Quick Tips to kill plants: high wind and low water
Plant killers: high wind and low water. Gadgets to the rescue
Some plants, like the hardy Primula auricula featured above, have thick waxy leaves that keep them from drying out. Others, like tender new transplants and large floppy-leaved plants like squash dry out quickly if you leave them suddenly exposed to the wind or full sun.
When deciding when to plant most gardeners completely forget about the effects of wind and water shortages on plants. They simply plant and slowly back away with fingers crossed. What more can you do? Plenty. And listening to this podcast from CBC radio is a good start. This interview with Donna was originally aired on the long weekend. Tips included here can be useful for gardeners everywhere.
Products mentioned in this podcast include:
Grownet: originally ordered online and used for over ten years now. This is an open-weave plastic cover that is laid over irrigation pipe or #9 wire and then attached with heavy clips or clothespins to hold it in place. I like to use it as soon as a crop goes out. It breaks the wind, stops birds from pecking at and eating new pea shoots, and also holds a bit of heat to help early plants thrive in chill weather. This product is heavy so a support such as irrigation piping shoved into the ground will hold it off plants.
Fleece: This is called Floating row cover, Reemay or Agribon and it can be ordered in many different weights. The heavier the weight the more heat it holds. In bad news this is a problem when summer heat really kicks in. The lightweight products shelter plants from wind and also give them a little shade and snow protection in higher elevation gardens. In the “unexpected consequences” category fleece can also keep the bugs away. Bonus! This product is called a floating row cover because it doesn’t have to be supported. It can float right on top of plants.
Proteknet: this fine-weave mesh was also ordered online and it is the best product for keeping really tiny bugs like flea beetles off your young cabbage family plants. I forgot to mention it in the podcast but I do love it for early or late season pests. Remember it will keep the beneficial bugs off plants too so if you need pollinators you can’t use this product.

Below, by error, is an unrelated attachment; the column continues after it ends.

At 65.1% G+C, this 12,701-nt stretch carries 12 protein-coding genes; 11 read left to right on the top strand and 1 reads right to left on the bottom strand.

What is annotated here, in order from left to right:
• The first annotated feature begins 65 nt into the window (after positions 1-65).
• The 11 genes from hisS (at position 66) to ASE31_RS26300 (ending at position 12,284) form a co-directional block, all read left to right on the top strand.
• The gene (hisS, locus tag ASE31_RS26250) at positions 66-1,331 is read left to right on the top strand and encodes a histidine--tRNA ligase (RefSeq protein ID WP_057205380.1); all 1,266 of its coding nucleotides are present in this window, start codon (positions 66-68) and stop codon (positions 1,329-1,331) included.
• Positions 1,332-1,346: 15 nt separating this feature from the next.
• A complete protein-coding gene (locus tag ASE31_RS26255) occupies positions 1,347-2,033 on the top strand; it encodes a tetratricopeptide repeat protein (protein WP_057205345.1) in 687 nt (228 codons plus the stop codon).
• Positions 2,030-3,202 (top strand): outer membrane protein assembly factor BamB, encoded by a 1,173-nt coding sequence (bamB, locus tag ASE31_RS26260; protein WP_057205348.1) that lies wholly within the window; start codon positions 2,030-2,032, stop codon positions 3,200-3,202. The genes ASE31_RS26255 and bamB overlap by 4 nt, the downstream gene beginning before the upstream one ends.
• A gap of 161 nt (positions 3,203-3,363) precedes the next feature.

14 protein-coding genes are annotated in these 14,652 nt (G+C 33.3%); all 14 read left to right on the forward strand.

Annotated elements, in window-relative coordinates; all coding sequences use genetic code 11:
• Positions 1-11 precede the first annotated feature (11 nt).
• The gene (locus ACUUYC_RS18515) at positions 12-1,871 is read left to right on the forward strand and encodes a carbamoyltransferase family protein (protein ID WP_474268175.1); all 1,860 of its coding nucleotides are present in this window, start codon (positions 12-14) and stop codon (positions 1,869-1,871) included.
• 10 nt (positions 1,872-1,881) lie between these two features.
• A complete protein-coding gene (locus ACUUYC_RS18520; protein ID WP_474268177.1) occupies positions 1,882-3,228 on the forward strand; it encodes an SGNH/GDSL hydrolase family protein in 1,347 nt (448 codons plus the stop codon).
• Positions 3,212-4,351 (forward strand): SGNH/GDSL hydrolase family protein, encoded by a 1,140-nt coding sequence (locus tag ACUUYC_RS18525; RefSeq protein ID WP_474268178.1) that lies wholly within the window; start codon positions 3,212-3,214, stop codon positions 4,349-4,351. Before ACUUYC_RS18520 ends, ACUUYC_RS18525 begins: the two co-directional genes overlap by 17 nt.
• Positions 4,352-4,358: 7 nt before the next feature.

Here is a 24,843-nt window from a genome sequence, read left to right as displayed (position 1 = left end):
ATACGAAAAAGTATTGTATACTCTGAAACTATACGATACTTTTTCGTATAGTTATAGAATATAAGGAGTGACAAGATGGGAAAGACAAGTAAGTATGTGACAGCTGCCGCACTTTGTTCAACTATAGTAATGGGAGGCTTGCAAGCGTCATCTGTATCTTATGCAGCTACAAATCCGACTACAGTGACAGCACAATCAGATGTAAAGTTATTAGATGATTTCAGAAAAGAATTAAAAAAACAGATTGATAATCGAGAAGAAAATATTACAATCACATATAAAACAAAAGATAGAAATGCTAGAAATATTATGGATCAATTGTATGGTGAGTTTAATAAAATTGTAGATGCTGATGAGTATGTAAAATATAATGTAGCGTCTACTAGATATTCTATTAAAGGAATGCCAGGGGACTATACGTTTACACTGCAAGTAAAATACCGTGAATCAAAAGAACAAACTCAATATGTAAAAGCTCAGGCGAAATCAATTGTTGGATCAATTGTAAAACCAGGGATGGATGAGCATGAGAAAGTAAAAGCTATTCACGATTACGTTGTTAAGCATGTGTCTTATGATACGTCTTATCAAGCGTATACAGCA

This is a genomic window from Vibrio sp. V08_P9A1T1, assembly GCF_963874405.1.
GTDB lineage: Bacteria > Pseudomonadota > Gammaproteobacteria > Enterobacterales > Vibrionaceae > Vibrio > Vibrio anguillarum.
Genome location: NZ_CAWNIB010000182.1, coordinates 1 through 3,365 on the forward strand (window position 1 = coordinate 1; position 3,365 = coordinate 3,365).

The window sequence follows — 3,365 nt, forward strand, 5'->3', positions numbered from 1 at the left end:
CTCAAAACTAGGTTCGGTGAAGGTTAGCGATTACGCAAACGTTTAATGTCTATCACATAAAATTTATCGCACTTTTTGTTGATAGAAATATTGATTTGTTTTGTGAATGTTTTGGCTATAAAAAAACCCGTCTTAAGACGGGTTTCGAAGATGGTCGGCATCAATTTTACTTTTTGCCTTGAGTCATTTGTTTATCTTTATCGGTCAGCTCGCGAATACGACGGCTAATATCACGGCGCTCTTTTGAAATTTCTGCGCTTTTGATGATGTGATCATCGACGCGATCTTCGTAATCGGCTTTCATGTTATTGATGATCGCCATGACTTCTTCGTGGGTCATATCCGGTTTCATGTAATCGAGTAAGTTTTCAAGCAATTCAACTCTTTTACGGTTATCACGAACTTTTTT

And if a plant dries out?
There is no easy answer to keeping plants moist and if they dry out from lack of water or too much wind, they do get stressed and stressed plants get diseased. Sometimes they even die. So try to keep plants moist and water them slowly to make sure the moisture really soaks in. And before you water stick a finger in the soil to make sure it is really dry. You can allow the top few centimeters to dry out but when the pot is really dry or really wet there is trouble. Sometimes a completely dry plant needs to sit in a pot of water to re-hydrate because soil becomes resistant to wetting once it is really dry. So, a slow deep soak is best followed by a chance to dry – not dry out – between watering.
Good luck and enjoy the planting season. On my next Facebook live event on June 4th at 3 PM PST I talk about water and the importance of making it available to plants! I also demonstrate a new water-holding container I am testing.
What Would Donna Do?
Get my growing and gardening tips and pointers throughout the season.